To make the surface of the ceramic material without pores and to make it smooth, it is advantageous when the surface is ground or polished.
According to the invention it is possible to provide the ceramic material with cutting edges and/or a toothing. It is e.g. possible to configure the instrument of the invention as a saw blade to carry out bone cuts, or the like.
On the whole, the rotating instrument of the invention may be designed as a dental instrument, e.g. as a bone drill or the like. However, it is also possible to design said instrument as a pure grinding or separating tool, e.g. also as a saw blade.
It has turned out to be particularly advantageous when an aluminum oxide and/or a zirconium oxide is/are used as the ceramic material. Mixtures of said two oxides may also be of advantage (e.g. Al2O3 or ZrO2). Such a mixed ceramic material has excellent properties with respect to the bending strength and toughness. A further variant consists in using zirconium oxide with tetragonal zirconium polycrystals. Such a ceramic material has an even finer grain and thus improved mechanical properties, particularly an increased breaking strength. An improved resistance to aging is accomplished with a corresponding Al2O3 doping. Such a material shows an excellent biocompatibility.
The instruments of the invention may also be provided with an internal cooling. A continuous drilled hole may e.g. serve this purpose, which hole preferably comprises a plurality of exit openings in the area of the working member of the instrument.
The instrument according to the invention may e.g. be provided with two to three cutting edges, but it is also possible to provide only one cutting edge or a greater number of cutting edges, e.g. four to ten cutting edges.
The toothing (pattern) or grinding of the cutting edges may also be varied. For instance, it is possible to provide a double toothing or cross toothing or a total of three toothings or grindings.
The instrument of the invention may be designed as a drilling or milling instrument; the working member may be configured to be spherical, cylindrical, cylindrical-round, conical, conical-round, stepped or as a thread cutter.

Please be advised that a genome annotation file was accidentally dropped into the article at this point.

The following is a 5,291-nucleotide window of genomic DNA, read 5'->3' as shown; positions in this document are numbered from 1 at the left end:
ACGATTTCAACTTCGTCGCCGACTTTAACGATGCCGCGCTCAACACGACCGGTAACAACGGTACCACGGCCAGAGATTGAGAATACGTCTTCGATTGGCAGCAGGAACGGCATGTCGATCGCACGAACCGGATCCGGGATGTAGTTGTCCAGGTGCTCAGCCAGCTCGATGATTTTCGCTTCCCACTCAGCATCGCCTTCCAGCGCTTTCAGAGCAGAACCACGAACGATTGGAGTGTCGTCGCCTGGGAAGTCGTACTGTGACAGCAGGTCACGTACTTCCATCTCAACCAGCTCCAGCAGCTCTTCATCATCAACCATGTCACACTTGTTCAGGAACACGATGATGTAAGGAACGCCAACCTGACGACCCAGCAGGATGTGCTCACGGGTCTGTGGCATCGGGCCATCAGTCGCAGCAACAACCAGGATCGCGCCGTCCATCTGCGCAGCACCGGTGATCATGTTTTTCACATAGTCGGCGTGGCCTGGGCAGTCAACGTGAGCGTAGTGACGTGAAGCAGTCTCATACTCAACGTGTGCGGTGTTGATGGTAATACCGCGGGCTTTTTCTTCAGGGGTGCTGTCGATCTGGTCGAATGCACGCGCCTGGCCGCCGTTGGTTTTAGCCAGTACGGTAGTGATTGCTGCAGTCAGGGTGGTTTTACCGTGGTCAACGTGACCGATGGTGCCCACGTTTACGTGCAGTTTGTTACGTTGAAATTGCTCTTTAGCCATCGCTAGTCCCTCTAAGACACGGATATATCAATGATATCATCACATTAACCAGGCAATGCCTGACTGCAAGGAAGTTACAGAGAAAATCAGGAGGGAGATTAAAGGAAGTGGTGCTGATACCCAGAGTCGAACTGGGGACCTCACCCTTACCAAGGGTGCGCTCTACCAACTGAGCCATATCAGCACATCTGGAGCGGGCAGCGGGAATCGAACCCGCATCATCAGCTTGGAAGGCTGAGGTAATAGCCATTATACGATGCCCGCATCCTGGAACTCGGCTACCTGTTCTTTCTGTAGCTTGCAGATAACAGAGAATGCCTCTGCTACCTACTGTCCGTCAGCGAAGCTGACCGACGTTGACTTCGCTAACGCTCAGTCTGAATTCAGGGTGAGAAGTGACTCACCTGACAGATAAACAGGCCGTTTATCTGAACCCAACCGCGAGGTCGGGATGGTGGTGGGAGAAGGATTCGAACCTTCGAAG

The present invention will now be explained with reference to embodiments taken in conjunction with the drawing, in which:
The rotating instrument of the invention as shown in
According to the invention a bolt-like or mandrel-like carrier 3 is secured to the shaft 1 or integrally connected to the shaft 1. The carrier 3 is arranged in a central recess of the working member 2 and thus surrounded by a layer 4 of a ceramic material.
As shown by the detail views of
The shaft 1 and the carrier 3 may be made from steel, e.g. from RF steel.
Furthermore, the working member 2 comprises crossing cuts or toothings, as shown in
The further dimensions of the instrument may be as follows:
A cross toothing with a twist of 20° to 70° is also possible. Likewise, a transverse cut for optimizing the cutting behavior with a pitch of 0.5 of 2.0 mm is also advantageous in a preferred development.
The implantology pilot drill shown in
The above-described ceramic materials used according to the invention may have the following values:
As illustrated in the various figures of the drawings, the working member (2) of each embodiment is characterized in that the outer surface of the working member is configured, such as for example by the inclusion of flutes, to allow material cut away by the at least one cutting edge and/or toothing to proceed along the outer surface of the working member (2) in a direction that extends generally along the axis of rotation of the shaft (1).